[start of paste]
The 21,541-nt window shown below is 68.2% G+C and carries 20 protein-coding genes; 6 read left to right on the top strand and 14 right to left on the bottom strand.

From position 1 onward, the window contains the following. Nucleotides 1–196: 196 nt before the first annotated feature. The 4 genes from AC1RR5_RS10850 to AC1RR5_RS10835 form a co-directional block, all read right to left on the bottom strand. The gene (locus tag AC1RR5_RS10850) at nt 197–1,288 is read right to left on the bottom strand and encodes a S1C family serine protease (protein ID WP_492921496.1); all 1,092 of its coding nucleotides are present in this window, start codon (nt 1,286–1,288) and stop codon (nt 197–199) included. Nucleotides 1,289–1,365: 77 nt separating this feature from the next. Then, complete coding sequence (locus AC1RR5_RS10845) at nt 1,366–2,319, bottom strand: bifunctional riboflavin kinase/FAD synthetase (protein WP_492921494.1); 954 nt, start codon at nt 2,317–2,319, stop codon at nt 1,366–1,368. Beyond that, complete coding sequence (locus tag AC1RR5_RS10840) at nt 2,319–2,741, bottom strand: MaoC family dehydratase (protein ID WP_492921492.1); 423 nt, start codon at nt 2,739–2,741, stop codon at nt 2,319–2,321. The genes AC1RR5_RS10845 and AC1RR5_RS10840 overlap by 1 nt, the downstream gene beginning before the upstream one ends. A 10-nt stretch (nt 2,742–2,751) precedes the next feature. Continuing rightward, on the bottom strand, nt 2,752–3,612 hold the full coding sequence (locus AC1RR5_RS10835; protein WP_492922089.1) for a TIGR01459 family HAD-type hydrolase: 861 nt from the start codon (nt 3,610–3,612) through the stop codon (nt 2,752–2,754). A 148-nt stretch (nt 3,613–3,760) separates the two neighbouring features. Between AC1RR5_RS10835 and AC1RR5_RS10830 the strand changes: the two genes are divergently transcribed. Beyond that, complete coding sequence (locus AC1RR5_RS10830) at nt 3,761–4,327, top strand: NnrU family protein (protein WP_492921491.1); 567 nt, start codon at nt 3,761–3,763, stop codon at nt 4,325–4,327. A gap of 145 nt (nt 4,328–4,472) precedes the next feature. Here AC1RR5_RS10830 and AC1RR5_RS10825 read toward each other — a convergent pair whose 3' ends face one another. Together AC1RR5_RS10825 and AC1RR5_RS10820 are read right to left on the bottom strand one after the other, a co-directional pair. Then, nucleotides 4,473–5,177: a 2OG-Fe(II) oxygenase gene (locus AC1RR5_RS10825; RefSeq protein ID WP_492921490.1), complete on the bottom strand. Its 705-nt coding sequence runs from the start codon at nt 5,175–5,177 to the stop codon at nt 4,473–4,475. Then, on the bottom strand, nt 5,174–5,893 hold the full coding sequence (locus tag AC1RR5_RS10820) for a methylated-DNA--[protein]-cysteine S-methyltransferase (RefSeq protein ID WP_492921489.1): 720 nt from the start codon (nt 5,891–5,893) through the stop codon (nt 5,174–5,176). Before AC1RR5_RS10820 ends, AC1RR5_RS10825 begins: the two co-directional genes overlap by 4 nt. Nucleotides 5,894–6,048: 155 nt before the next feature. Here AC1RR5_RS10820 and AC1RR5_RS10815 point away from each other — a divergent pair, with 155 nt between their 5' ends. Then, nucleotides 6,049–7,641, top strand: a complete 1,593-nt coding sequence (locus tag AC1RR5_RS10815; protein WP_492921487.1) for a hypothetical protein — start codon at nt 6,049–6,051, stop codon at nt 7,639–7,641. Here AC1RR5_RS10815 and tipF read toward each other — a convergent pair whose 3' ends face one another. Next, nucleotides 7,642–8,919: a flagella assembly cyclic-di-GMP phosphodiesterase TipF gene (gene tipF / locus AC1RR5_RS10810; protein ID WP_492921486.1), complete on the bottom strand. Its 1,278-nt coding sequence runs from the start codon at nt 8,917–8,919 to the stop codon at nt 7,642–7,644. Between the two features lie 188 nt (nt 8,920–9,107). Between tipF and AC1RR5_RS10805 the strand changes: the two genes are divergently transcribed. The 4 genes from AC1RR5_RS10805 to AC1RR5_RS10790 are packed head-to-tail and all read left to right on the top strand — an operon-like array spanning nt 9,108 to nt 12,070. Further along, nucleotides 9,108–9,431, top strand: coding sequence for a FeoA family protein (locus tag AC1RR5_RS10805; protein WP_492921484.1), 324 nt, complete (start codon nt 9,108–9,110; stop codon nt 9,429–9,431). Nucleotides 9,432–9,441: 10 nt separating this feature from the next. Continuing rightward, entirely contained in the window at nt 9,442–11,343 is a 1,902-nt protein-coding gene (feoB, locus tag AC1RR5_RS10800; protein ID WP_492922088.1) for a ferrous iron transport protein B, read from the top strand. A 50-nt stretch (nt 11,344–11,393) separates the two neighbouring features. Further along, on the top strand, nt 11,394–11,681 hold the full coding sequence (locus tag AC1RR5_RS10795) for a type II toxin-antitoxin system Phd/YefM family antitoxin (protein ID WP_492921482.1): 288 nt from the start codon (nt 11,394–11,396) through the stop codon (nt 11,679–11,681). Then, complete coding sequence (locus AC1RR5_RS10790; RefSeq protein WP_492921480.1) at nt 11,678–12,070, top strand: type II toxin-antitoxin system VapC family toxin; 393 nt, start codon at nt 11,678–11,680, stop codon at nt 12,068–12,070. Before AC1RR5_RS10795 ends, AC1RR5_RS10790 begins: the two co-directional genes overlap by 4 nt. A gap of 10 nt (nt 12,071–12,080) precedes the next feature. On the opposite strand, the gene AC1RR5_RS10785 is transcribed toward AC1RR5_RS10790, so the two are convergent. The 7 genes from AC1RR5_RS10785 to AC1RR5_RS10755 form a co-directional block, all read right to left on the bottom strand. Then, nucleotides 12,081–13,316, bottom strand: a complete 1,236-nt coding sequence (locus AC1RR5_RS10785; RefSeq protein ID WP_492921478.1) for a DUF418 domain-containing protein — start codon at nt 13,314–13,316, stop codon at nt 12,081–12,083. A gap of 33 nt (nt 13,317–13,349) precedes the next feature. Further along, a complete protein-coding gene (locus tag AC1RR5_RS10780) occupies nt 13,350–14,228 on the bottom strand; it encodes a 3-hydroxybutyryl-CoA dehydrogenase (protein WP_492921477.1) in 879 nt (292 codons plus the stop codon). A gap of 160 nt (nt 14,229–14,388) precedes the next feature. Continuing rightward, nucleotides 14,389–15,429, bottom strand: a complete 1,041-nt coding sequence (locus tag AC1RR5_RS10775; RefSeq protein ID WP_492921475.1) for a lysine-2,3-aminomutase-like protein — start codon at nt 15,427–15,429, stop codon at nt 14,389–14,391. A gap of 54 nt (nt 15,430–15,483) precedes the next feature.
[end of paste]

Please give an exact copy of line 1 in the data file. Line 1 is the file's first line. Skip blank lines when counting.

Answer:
The 21,541-nt window shown below is 68.2% G+C and carries 20 protein-coding genes; 6 read left to right on the top strand and 14 right to left on the bottom strand.